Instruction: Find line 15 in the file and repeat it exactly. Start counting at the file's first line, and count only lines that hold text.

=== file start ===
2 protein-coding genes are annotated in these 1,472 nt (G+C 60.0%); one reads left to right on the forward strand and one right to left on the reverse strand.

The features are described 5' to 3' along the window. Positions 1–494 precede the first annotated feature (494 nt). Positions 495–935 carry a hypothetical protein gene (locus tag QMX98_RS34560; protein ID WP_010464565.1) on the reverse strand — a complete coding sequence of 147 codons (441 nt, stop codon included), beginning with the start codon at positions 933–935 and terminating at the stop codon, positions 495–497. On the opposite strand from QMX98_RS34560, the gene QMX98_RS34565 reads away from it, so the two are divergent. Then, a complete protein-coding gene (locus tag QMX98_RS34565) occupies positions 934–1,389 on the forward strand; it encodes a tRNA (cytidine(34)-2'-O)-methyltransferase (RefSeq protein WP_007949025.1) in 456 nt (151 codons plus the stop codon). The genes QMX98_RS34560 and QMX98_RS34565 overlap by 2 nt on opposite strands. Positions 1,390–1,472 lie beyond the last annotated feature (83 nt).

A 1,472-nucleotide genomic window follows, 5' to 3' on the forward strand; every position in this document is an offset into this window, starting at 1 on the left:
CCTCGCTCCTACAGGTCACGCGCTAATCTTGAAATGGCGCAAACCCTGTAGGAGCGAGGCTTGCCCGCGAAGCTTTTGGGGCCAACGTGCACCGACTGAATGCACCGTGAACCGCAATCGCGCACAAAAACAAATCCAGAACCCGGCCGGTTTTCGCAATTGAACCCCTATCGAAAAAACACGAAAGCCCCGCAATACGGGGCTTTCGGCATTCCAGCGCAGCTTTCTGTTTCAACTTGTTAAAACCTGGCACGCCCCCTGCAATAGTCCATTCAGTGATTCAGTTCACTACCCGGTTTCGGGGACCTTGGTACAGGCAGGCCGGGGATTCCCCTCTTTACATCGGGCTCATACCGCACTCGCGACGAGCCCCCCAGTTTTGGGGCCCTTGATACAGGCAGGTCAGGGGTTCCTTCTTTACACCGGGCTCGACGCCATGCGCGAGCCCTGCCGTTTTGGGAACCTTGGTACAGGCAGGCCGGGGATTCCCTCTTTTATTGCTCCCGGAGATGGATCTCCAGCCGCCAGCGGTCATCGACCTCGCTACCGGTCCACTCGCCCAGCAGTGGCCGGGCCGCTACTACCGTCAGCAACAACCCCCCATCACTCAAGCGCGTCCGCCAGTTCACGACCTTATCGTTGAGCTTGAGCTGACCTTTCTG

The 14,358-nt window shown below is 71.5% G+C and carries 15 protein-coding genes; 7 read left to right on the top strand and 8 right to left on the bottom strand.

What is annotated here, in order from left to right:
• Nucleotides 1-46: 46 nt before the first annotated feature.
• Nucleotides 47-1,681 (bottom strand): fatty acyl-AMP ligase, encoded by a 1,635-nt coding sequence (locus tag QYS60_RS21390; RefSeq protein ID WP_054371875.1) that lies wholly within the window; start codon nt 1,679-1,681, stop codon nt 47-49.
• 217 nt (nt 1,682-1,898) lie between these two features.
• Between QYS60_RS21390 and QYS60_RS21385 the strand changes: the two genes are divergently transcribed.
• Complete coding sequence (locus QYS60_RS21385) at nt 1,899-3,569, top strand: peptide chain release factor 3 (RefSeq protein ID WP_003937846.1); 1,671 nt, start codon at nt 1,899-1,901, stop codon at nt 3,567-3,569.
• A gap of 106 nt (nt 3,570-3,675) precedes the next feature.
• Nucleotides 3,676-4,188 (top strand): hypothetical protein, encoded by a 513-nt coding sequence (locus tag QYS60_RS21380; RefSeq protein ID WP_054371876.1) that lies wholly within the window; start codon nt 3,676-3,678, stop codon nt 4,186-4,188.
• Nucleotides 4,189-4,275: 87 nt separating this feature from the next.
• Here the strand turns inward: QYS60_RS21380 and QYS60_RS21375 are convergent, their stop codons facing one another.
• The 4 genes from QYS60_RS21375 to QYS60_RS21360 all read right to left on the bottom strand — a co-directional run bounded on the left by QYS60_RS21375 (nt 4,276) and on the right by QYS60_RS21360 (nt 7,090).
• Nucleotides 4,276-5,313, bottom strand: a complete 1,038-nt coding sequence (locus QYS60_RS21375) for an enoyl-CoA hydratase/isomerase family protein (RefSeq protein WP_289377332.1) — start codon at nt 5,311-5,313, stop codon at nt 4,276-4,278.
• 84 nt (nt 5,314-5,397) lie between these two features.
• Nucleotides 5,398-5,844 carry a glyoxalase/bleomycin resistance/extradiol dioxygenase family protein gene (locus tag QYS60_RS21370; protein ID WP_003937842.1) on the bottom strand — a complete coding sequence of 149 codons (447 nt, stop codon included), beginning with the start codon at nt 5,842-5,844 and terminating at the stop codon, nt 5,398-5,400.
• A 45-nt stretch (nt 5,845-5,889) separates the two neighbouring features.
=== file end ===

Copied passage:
• Here the strand turns inward: QYS60_RS21380 and QYS60_RS21375 are convergent, their stop codons facing one another.